A sharp increase in jobless claims as happened last week is typically reason for concern; in this case, while it wasn’t welcomed, it was to be expected.
Initial jobless claims soared by 62,000 to reach 298,000 for the week ended September 2, reaching its highest point since April 2015. That increase was largely attributable to Hurricane Harvey, as claims in Texas increased by nearly 52,000 for the week. The four-week moving average of jobless claims also rose, increasing by 13,500 to 250,250.
Despite the sharp increase, this morning’s release marks the 131st consecutive week that jobless claims have been below 300,000, which is the longest streak since 1970 when the labor market was considerably smaller. With the high likelihood that Harvey-related claims could increase again this week (as more individuals are able to file) and with Hurricane Irma now headed toward Florida, it appears likely that first-time claims could remain elevated in the near-term.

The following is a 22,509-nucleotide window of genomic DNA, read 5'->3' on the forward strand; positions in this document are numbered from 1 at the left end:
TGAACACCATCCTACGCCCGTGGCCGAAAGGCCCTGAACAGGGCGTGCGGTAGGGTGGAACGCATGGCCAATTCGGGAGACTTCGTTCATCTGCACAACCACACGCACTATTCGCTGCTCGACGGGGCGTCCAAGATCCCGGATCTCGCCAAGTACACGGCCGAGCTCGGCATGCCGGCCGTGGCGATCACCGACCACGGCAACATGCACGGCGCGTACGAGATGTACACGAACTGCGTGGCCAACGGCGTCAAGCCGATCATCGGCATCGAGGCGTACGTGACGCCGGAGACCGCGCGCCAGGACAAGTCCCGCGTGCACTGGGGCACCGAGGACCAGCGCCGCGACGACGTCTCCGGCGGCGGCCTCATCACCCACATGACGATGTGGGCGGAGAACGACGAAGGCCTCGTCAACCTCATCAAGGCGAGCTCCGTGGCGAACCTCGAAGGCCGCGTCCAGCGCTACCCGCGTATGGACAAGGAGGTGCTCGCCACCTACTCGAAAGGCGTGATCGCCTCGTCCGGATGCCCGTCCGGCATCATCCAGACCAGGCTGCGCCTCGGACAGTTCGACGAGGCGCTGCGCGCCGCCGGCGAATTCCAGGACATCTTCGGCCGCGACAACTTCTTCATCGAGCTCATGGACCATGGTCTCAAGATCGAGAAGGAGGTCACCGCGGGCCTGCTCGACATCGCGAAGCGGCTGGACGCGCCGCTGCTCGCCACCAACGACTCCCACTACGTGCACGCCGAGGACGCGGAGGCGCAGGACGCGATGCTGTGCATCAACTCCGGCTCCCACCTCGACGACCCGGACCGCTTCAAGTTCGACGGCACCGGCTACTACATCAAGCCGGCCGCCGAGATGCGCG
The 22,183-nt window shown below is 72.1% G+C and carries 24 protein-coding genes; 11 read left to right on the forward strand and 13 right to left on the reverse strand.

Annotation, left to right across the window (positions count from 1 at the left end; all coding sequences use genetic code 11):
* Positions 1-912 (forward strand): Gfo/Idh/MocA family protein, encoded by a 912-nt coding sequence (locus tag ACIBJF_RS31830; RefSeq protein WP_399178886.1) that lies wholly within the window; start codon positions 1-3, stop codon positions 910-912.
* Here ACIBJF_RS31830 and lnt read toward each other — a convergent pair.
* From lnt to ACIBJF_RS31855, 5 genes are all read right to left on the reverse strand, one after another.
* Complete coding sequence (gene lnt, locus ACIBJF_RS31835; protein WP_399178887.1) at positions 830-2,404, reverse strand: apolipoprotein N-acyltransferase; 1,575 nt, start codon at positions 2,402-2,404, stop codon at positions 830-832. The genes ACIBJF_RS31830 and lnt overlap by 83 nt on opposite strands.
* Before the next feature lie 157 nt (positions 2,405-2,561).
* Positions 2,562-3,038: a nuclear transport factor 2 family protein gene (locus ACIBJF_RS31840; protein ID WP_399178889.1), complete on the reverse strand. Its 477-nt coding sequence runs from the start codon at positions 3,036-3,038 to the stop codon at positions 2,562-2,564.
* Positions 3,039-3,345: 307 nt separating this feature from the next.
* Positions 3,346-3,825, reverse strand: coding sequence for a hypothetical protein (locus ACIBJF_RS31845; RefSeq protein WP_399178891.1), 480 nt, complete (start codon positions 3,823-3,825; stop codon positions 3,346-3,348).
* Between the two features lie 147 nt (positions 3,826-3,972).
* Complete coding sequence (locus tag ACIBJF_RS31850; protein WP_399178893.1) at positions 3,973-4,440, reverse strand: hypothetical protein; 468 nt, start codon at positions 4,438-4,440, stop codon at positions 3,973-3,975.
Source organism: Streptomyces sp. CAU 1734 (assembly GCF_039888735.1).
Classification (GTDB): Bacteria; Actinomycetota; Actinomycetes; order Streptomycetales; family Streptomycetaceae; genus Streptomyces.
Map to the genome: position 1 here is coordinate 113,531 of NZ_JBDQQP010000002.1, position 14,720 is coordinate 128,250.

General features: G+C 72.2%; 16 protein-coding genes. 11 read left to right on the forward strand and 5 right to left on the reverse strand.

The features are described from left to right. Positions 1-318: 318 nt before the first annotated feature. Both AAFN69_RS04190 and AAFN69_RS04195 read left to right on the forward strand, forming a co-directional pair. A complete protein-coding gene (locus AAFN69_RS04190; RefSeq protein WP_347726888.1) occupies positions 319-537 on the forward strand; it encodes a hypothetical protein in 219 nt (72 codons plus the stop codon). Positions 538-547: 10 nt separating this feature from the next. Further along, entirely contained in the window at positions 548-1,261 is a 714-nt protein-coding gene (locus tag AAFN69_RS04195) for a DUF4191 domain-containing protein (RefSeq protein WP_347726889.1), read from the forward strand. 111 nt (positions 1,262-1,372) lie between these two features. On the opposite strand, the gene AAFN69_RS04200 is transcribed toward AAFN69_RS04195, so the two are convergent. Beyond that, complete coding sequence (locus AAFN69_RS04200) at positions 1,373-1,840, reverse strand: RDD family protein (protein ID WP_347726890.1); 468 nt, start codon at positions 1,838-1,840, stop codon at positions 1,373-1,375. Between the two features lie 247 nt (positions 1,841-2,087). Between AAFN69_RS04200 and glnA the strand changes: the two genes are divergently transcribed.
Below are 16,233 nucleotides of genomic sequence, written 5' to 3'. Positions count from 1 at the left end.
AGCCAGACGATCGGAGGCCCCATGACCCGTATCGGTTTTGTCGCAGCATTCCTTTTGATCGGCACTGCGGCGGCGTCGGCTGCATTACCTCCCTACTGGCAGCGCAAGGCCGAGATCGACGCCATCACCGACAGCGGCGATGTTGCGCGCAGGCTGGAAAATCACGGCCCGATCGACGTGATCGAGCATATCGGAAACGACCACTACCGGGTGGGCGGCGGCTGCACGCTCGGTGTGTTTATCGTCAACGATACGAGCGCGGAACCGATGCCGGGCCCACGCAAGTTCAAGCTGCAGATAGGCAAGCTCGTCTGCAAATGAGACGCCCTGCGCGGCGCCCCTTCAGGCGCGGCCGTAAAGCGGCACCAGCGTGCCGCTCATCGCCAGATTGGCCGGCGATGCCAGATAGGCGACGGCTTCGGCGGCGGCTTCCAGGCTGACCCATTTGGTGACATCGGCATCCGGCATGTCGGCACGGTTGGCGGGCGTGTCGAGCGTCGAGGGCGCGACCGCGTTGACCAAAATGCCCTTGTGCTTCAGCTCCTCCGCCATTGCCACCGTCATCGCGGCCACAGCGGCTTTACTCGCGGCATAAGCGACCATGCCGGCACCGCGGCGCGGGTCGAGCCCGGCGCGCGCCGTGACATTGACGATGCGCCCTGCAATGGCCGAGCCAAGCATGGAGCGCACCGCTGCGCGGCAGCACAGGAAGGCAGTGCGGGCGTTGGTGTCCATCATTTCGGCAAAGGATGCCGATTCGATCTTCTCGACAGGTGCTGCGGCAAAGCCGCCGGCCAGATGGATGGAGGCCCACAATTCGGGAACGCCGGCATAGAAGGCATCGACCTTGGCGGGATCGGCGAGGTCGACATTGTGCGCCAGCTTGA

The primary concern related to both hurricanes is the human story, not the economic one. Nonetheless, the near-term economic impact of what increasingly appears to be two severe natural disasters in close proximity to one another will be a clear negative, and disruptive to the regional economies in the impacted areas. Having said that, the national economy appears to remain on track, with job creation, low unemployment, high consumer and business confidence, and constructive financial conditions.
Although the Fed is seemingly poised to raise rates again this month and is expected to announce plans to begin to curtail its balance sheet, monetary policy remains loose and accommodative to growth.
It’s reasonable to expect that jobless claims will remain elevated in the near-term as the immediate impact of Harvey – and likely Irma – is absorbed; however, neither is likely to derail the expansion.
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